Lisa Chow is the economics reporter at WNYC. She tries to explore in her stories surprising aspects of New York’s many economies—in plain view or hidden, in neighborhoods or sectors.
New York, NY –
This week's resignation of the chairman of the New York Fed is focusing new attention on the body's governance.
On Monday, a report in The Wall Street Journal raised questions about Stephen Friedman's role as chairman of the New York Fed, while also a shareholder and director at Goldman Sachs. Friedman had obtained a special waiver of Fed rules, allowing him to keep his position. But while awaiting the waiver, he also bought more Goldman stock. Thursday, he resigned, but defended his service. NYU Stern Professor Paul Wachtel says ever since the financial crisis hit, the New York Fed is much more intimately involved with the banks, with a heightened regulatory role and a 250 percent increase in lending from 18 months ago.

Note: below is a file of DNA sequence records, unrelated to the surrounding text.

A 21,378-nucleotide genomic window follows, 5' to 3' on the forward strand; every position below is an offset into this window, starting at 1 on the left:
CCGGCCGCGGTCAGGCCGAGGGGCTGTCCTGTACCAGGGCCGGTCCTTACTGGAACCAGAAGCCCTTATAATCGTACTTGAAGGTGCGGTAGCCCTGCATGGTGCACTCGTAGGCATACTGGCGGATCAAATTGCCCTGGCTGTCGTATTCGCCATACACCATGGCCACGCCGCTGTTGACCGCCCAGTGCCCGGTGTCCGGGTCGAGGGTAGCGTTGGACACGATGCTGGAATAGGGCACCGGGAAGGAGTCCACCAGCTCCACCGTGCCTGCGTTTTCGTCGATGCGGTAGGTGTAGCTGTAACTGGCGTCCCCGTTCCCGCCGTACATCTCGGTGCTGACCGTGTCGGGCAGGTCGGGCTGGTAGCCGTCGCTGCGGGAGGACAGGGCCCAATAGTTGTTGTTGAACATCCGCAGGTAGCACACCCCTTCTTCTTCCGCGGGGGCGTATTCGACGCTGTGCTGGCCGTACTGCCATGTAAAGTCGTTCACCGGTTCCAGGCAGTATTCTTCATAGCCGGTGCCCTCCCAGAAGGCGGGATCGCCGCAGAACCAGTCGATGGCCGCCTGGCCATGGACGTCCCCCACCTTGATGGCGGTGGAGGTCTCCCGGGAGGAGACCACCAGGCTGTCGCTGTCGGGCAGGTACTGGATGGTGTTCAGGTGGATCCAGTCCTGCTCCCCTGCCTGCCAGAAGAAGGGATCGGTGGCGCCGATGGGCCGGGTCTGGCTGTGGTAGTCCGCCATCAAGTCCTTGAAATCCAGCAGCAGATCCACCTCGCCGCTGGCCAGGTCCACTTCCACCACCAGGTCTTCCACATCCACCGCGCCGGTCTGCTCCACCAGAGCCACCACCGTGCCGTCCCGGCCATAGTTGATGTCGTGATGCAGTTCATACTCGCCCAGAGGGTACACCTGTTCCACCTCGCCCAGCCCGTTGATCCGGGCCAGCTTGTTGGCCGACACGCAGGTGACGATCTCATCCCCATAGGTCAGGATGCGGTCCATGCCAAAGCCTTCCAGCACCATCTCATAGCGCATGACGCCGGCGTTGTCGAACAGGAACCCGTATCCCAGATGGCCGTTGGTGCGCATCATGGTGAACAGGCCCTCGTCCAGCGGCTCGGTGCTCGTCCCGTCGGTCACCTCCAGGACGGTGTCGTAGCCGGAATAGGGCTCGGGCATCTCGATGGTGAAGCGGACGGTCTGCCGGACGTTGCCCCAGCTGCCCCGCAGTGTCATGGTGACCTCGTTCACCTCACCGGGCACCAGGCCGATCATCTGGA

WACHTEL: Would I strengthen its independence from the banking system? Yes, I would in some respects.
The acting chairman of the New York Fed is now Denis Hughes, president of the New York State AFL-CIO.